Similarly for silver, per the first report there were 1,796,281,067 ounces of silver ‘traded’ in a week, which when divided by five is 359,256,213 ozs or 11,174 tonnes. At a silver price of US$ 14.36 on 19 November, this trading had a value of US$ 5.159 billion, which the LBMA rounded up to US$ 5.2 billion in its press release. Based on its report, 59% of trades in silver were for spot, 36% for swaps/forwards, and the remaining 5% for options and loans/leases/deposits.
Currently, the trade volume data in the LBMA report is said to reflect trade reporting of 43 LBMA members including all 13 LBMA market makers. The market makers are all bullion banks, and contain names such as JP Morgan, HSBC, Goldman Sachs, SocGen, Morgan Stanley and UBS, The LBMA says that another 15 of its members will begin reporting trades to its database during January 2019, which would bring the total number of LBMA members reporting to 58.
Daily Trade Volume Date: But not just yet
As a reminder, the LBMA had promised ‘trade reporting’ data more than three years ago in the wake of the UK financial authorities’ “Fair and Efficient Markets Review” initiative launched in 2014 in reaction to market manipulation of the UK’s Fixed Income, Currency and Commodities (FICC) markets and which called for an improvement of fairness and efficiency in those markets, including the wholesale London gold and silver markets.
As probably one of the longest running projects in the history of financial markets before any data was actually published (with the LBMA having launched a strategic review on ‘trade reporting’ in April 2015), it might be expected then that when the LBMA data was actually published it would be in a final and steady state. But as is often the case with the LBMA and its bullion bank members, they fudged the issue and for the next few months until at least sometime in Q1 2019, the above trade volume reports will contain a week’s worth of trade volume data and will only be published once per week, and not on a daily basis. Again, this is not trade reporting, and its not even transaction reporting since under MIFID II transaction reporting carries a T+1 requirement, where T is transaction day, and 1 is next day.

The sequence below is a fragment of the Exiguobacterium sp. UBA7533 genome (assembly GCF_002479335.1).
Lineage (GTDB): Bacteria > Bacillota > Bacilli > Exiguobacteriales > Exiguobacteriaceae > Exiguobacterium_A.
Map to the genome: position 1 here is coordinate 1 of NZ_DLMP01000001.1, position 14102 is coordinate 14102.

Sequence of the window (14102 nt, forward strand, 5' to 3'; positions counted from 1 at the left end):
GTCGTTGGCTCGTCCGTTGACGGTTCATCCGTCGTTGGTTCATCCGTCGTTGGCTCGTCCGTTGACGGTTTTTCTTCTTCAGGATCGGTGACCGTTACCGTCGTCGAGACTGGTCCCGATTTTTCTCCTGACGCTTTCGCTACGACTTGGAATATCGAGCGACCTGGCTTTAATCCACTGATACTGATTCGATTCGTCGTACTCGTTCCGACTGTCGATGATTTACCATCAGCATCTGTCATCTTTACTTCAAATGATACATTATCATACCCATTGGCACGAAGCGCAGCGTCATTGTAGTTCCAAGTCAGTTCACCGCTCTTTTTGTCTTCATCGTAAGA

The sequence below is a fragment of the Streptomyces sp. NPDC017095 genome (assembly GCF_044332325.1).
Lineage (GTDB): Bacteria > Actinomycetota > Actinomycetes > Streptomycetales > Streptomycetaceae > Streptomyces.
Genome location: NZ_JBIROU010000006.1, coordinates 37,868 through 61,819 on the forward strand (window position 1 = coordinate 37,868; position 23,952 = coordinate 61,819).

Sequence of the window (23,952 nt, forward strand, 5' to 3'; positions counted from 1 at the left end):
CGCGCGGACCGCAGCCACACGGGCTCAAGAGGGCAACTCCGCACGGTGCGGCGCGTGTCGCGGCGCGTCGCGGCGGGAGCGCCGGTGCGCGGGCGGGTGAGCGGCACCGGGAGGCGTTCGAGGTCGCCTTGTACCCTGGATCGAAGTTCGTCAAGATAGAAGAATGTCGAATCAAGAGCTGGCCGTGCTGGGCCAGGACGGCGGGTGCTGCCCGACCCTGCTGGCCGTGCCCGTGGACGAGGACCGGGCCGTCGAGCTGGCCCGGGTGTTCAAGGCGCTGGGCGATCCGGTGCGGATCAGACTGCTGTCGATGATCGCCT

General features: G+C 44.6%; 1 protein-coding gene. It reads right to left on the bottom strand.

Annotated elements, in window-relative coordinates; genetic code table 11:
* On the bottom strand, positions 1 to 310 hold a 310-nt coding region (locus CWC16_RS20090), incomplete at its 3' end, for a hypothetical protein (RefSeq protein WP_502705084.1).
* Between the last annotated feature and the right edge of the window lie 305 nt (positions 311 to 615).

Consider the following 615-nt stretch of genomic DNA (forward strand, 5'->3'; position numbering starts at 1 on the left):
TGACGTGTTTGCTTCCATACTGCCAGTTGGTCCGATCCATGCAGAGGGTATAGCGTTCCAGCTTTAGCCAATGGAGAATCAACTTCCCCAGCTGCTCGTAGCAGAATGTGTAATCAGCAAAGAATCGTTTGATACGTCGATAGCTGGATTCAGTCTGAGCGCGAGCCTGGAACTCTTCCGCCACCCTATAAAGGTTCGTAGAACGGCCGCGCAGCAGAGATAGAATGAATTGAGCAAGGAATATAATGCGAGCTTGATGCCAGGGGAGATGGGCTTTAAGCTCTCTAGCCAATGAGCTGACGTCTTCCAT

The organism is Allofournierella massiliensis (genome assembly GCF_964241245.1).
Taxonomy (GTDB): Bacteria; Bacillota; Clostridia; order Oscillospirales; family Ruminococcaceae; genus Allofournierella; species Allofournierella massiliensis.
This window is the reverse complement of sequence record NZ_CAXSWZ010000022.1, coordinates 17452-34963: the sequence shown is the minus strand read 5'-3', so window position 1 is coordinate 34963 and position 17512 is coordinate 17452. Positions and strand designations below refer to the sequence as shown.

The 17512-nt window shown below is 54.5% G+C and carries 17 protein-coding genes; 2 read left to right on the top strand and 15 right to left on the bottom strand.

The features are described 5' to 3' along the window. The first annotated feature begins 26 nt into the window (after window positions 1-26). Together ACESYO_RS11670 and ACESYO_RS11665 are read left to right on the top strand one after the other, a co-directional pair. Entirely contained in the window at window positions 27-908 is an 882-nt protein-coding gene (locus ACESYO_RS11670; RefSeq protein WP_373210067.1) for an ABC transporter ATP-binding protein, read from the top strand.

So the LBMA after 3 years cannot even produce, or refuses to produce trade volume statistics on a T+1 basis, until sometime in Q1 2019. What are they hiding and why are the UK regulators allowing the London bullion market to be exempt from trade reporting and T+1 transaction reporting? Why after 3 years of planning and design and data gathering are 15 additional LBMA members only ready to supply data to the ‘trade reporting’ repository in January 2019 and not from the launch date in November 2018.